Initial orbit determination and noisy measurements


First, thank you for this extremely useful Python wrapper for Orekit!

I was recently playing with it (I never used Orekit directly), and came across some behavior for which I am not sure I completely understand. I am using the 10.3.1 version of Orekit, installed from conda.

I have noisy RA/Dec measurements of satellites at different times, and I would like to extract the orbital parameters. For this I use the Laplace angles-only initial orbit determination, assuming Keplerian motion (src/main/java/org/orekit/estimation/iod/ · develop · Orekit / Orekit · GitLab). But the output are not as expected.

I illustrate below the problem using simulated data:

  1. I take a known satellite TLE
  2. I generate positions using the Skyfield library at various time steps
  3. From these positions I run the initial orbit determination

At this stage, the output agrees with the reported orbital parameters of the satellite. But now, to mimick the fact that I have noisy measurement, I just slightly perturbed the input times before running the initial orbit determination (hundreds of millisecond scatter at each time step, while time steps are separated by several seconds). And now the output are completely off (sometimes negative semi-major axis, etc.).

I tried to inject uncertainty in the input positions (using the AngularRaDec), but it does not change anything to the estimated parameters.

So my question is: how to account for the fact that measurements have scatter when estimating the initial orbital parameters?

You will find below a self-contained example to reproduce the findings:

#initialize orekit and JVM
import orekit

# setup the orekit data loading, the file shall be in same directory as notebook.
from orekit.pyhelpers import setup_orekit_curdir

from orekit import JArray_double

from org.orekit.utils import PVCoordinates
from org.orekit.utils import Constants
from org.orekit.utils import IERSConventions

from org.orekit.time import AbsoluteDate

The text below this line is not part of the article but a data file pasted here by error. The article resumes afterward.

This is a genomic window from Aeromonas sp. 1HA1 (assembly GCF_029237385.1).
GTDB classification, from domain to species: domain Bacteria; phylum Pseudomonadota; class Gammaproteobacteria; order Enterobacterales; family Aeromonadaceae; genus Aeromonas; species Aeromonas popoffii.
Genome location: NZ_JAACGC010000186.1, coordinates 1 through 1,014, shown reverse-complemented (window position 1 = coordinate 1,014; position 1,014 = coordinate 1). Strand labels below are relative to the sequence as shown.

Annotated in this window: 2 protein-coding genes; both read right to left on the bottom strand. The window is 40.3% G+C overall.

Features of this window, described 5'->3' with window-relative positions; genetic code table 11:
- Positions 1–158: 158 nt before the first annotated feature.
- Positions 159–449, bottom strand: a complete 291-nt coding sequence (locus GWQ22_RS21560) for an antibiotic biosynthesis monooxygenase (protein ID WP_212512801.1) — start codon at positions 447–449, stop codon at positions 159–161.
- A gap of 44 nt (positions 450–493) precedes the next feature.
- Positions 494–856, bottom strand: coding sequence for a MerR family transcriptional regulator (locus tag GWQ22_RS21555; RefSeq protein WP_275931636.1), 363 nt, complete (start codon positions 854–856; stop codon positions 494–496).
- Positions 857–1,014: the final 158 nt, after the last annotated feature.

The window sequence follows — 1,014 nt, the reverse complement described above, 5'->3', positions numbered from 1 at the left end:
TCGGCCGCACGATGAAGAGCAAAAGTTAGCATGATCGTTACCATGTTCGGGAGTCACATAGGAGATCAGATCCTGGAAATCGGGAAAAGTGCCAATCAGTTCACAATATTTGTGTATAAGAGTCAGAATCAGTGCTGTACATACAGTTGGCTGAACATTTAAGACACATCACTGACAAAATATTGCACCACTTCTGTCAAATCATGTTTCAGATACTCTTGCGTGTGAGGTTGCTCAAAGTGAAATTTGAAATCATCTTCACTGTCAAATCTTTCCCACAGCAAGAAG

from org.orekit.time import TimeScalesFactory

from org.orekit.bodies import GeodeticPoint
from org.orekit.bodies import OneAxisEllipsoid

from org.orekit.frames import FramesFactory;
from org.orekit.frames import TopocentricFrame

from org.orekit.estimation.iod import IodLaplace
from org.orekit.estimation.measurements import GroundStation;
from org.orekit.estimation.measurements import AngularRaDec;
from org.orekit.estimation.measurements import ObservableSatellite

from org.orekit.orbits import KeplerianOrbit;

from org.hipparchus.geometry.euclidean.threed import Vector3D

import pandas as pd
import numpy as np

from astropy import units as u
from astropy.coordinates import SkyCoord, EarthLocation
from astropy.time import Time

from skyfield.api import EarthSatellite, Topos
from skyfield.api import load

def generate_satellite_positions(satellite, dates_isot, lat='33.3563 N', lon='116.8650 W'):
    """ Return RA/Dec Angle of the satellite for the dates.
    Default observation site is Palomar
    satellite: EarthSatellite
        EarthSatellite instance
    dates_isot: list of str
        list of dates as ISO UTC
    lat: str
        Latitude of the observing site
    lon: str
        Longitude of the observing site
    ras: list of Angle
    decs: list of Angle
    # Observations are done from earth
    site = Topos(lat, lon)
    difference = satellite - site

    # wrap dates
    ts = load.timescale()
    dates = [ts.from_astropy(Time(x)) for x in dates_isot]

    # Compute RA/Dec for satellites during the night
    positions = [[0:2] for t in dates]
    ras, decs = np.transpose(positions)

    return ras, decs

class MovingObj():
    """ Moving object container """
    def __init__(self, dates, ra, dec):
        """ Initialise a moving object
        dates: list of str
            list of dates as ISO UTC
        ra: list of float
            List of RA measurements (radians)
        dec: list of float
            List of Dec measurements (radians)
        self.dates = dates
        self.ra = ra
        self.dec = dec
    def locate_observer(self, site='Palomar'):
        """ Define an observation site
        site: str
            Any astropy known site name (case-insensitive). Default is Palomar
        """ = site

        # Observatory
        itrf = FramesFactory.getITRF(IERSConventions.IERS_2010, False);
        body = OneAxisEllipsoid(Constants.WGS84_EARTH_EQUATORIAL_RADIUS, Constants.WGS84_EARTH_FLATTENING, itrf);
        location = EarthLocation.of_site('Palomar')
        lat, lon, alt = float(, float(location.lon.rad), float(location.height.value) = GroundStation(